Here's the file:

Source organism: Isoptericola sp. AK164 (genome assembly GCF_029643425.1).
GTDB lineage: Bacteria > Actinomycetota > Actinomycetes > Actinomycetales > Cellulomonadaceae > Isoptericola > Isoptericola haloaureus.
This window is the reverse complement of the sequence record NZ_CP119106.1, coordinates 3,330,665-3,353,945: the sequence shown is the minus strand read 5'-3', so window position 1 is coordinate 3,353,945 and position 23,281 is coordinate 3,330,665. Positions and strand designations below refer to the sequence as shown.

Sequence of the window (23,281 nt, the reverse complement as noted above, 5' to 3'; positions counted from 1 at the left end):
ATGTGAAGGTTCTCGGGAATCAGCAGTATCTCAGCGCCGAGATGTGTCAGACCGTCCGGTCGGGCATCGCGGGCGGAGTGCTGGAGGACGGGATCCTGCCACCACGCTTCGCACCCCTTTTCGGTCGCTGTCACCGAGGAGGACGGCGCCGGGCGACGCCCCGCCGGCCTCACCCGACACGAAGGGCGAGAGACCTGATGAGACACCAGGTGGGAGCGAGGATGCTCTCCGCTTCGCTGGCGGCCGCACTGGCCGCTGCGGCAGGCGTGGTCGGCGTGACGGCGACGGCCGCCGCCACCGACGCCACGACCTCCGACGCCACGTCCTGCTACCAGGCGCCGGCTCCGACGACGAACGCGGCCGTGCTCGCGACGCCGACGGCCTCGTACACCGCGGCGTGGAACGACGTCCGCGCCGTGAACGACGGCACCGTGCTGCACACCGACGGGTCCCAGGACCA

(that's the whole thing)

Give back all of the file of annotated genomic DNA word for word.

Source organism: Isoptericola sp. AK164 (genome assembly GCF_029643425.1).
GTDB lineage: Bacteria > Actinomycetota > Actinomycetes > Actinomycetales > Cellulomonadaceae > Isoptericola > Isoptericola haloaureus.
This window is the reverse complement of the sequence record NZ_CP119106.1, coordinates 3,330,665-3,353,945: the sequence shown is the minus strand read 5'-3', so window position 1 is coordinate 3,353,945 and position 23,281 is coordinate 3,330,665. Positions and strand designations below refer to the sequence as shown.

Sequence of the window (23,281 nt, the reverse complement as noted above, 5' to 3'; positions counted from 1 at the left end):
ATGTGAAGGTTCTCGGGAATCAGCAGTATCTCAGCGCCGAGATGTGTCAGACCGTCCGGTCGGGCATCGCGGGCGGAGTGCTGGAGGACGGGATCCTGCCACCACGCTTCGCACCCCTTTTCGGTCGCTGTCACCGAGGAGGACGGCGCCGGGCGACGCCCCGCCGGCCTCACCCGACACGAAGGGCGAGAGACCTGATGAGACACCAGGTGGGAGCGAGGATGCTCTCCGCTTCGCTGGCGGCCGCACTGGCCGCTGCGGCAGGCGTGGTCGGCGTGACGGCGACGGCCGCCGCCACCGACGCCACGACCTCCGACGCCACGTCCTGCTACCAGGCGCCGGCTCCGACGACGAACGCGGCCGTGCTCGCGACGCCGACGGCCTCGTACACCGCGGCGTGGAACGACGTCCGCGCCGTGAACGACGGCACCGTGCTGCACACCGACGGGTCCCAGGACCA